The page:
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How did you learn to manage money?

(9 Posts)
NoMoreNagging Thu 11-Jun-09 12:45:44

I've recently been able to compare what we earned as a family with another family and what sort of life we and they have managed to make. My h has been earning more than the other family for about 4 years now but we always seemed to be hard up. We went on one big holiday (our first and last as have now split) and it just took all our savings. Other familiy manages a holiday every year, runs 2 cars, pay mortgage and have expensive hobbies on slightly less than we had.

Now I'm depending on h sending some maintenance but the way he goes about with his money, I feel as if he will soon plead poverty anyway and his bank will be empty. I know different people have different ways of spending/saving but we never seemed to throw our money about, I have nothing to show for it and didn't even indulge in expensive food shopping or going out.

Mousey84 Thu 11-Jun-09 12:59:22

I learnt from observing my parents. They both worked full time and had a very comfortable income. On the surface I guess it looked like they could afford what they wanted when they wanted it, however, I know that they saved hard for things - never bought things on credit (though obv had a mortgage) I know now that they struggled to afford a house when they first got married, but they were very determined and now they are in a very good position.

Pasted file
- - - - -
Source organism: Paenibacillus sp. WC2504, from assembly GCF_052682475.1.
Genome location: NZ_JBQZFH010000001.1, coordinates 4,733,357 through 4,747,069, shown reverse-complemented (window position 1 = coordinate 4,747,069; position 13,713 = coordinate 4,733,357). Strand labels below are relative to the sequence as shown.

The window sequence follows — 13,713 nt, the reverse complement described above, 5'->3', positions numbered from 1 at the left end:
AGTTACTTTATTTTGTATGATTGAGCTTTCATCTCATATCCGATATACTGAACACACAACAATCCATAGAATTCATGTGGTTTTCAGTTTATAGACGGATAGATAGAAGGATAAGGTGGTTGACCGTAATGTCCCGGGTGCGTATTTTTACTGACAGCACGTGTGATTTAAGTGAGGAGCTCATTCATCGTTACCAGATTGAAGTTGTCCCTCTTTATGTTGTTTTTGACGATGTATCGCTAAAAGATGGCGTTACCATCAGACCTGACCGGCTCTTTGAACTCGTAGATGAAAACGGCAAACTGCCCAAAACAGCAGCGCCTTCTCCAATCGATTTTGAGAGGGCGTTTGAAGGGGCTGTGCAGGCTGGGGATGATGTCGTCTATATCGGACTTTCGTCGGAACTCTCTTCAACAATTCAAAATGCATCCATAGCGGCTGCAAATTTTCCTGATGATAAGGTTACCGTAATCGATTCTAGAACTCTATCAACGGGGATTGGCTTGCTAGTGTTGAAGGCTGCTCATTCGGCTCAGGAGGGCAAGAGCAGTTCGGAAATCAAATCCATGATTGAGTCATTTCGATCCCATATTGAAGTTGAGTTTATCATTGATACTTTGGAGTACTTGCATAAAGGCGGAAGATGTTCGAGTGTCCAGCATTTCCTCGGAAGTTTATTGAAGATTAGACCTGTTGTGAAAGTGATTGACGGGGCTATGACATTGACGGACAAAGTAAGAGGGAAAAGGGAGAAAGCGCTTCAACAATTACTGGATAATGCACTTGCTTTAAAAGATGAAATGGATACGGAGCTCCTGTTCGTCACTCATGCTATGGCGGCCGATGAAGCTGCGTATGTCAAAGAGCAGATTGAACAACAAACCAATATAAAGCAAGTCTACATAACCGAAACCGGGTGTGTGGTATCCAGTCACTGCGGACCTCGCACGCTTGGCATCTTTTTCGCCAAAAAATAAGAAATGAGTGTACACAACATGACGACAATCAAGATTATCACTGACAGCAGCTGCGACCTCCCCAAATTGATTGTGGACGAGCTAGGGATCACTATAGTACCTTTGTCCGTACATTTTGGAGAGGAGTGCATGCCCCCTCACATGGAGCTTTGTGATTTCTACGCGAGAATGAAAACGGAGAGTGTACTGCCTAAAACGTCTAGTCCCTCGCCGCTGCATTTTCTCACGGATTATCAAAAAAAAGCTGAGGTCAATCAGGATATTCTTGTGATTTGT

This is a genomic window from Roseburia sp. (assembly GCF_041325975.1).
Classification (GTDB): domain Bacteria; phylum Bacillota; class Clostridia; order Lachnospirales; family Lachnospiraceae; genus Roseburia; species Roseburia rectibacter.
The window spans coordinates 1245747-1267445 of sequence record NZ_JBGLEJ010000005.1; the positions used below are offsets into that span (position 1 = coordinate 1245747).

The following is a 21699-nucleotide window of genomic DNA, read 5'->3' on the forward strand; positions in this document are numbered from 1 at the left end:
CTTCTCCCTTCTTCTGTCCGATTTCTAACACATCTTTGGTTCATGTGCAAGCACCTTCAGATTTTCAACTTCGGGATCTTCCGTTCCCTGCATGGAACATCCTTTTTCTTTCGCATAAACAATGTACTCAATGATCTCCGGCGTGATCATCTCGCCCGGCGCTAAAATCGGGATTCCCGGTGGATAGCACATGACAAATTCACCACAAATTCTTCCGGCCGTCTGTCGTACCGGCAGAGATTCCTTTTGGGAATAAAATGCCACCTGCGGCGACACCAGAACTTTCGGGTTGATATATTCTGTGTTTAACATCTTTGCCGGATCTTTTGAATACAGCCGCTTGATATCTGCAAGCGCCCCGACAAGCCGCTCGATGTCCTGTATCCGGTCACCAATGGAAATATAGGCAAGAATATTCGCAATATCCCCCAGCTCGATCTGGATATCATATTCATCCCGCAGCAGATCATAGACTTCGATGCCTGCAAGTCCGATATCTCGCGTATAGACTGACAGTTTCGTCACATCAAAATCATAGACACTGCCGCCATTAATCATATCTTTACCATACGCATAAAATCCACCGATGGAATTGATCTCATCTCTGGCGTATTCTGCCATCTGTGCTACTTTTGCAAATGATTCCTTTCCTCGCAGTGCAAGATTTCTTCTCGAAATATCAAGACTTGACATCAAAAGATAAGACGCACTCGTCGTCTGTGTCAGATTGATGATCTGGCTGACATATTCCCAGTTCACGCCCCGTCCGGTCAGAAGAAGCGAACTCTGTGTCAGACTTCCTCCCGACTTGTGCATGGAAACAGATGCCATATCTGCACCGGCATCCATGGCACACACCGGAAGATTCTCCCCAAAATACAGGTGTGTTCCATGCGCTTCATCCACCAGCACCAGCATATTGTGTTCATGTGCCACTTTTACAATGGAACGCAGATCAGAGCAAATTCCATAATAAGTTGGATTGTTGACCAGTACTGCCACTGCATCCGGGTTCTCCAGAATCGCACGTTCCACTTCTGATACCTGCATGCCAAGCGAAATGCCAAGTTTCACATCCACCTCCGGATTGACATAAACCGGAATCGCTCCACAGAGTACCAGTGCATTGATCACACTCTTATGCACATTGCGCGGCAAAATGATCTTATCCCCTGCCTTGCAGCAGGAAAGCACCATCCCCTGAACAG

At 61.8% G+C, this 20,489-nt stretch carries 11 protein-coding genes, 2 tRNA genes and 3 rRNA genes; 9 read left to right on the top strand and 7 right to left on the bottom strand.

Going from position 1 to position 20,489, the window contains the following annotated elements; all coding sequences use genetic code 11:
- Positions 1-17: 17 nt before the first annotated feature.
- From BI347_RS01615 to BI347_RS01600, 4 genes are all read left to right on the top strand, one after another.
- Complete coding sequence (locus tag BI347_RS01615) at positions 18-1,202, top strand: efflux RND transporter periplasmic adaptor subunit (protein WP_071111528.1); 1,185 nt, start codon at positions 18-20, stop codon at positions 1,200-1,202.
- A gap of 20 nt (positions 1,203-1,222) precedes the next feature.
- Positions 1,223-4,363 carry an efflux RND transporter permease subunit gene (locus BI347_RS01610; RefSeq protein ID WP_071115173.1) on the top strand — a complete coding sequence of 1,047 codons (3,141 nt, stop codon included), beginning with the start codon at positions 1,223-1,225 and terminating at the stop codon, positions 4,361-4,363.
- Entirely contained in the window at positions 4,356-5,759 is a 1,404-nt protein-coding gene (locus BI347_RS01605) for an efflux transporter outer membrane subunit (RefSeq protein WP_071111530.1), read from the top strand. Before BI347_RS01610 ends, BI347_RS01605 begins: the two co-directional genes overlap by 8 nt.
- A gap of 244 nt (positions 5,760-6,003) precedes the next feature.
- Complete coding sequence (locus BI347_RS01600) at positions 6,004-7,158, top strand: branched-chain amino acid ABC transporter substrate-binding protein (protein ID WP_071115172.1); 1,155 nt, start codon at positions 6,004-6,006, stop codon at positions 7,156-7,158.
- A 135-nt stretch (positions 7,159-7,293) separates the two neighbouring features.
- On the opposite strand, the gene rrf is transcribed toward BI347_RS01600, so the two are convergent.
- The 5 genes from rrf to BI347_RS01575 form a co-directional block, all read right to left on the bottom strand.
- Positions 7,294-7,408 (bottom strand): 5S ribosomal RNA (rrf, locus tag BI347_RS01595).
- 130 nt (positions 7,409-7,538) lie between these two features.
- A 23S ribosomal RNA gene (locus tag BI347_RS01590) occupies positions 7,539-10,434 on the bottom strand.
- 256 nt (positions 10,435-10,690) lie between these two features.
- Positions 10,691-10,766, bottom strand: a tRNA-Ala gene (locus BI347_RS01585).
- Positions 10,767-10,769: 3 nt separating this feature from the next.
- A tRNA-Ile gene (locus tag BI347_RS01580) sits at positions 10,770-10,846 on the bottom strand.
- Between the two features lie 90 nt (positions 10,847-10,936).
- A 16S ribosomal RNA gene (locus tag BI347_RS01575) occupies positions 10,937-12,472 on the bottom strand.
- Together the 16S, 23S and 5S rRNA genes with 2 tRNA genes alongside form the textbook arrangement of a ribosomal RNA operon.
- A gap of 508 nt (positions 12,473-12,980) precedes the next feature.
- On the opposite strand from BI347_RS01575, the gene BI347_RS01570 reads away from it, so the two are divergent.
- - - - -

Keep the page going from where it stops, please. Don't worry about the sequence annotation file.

I have never been in debt, or had an empty bank account. I do have a credit card, but its a reward card that is paid off in full each month.

Theres a great budget planner on moneysavingexpert.com that may help you see where you are financially - maybe when you start to track it, you will be able to make better decisions. Are you getting the best deals for insurance / utilities etc? Are your bank accounts paying decent interest?

Im doing a course with the OU on personal finance, but so far, I havent learnt anything new cause I spend so much time on moneysavingexpert that I already know it all. (so far...may get tougher!) I love trying to save money - bit of a challenge, but I see it as a penny saved is a penny earned, and pennies add up.

A good book that Im reading now is Your Money Or Your Life by Vicki Robin and Joe Dominguez. Suze Orman does some good books too, but make sure you get an english version or you will be reading about the american market.

SolidGoldBrass Thu 11-Jun-09 13:01:33

My main problem with money is people paying me late and lying to me. I don't yet think there is a cure for that... sad.

Mousey84 Thu 11-Jun-09 13:04:00

What do you do SGB? Can you organize a contract re payment - like witholding services until payment is settled?

TrillianAstra Thu 11-Jun-09 13:11:53

I learned by seeing how my dad was crap with money and vowing not to be like that at a young age.

weebump Thu 11-Jun-09 13:13:24

NMN, have you thought that maybe the other family are in debt? I know some people who wanted the 2 cars, the house, the holidays, and just took out loans to get them. I can't do that. I hate being in debt.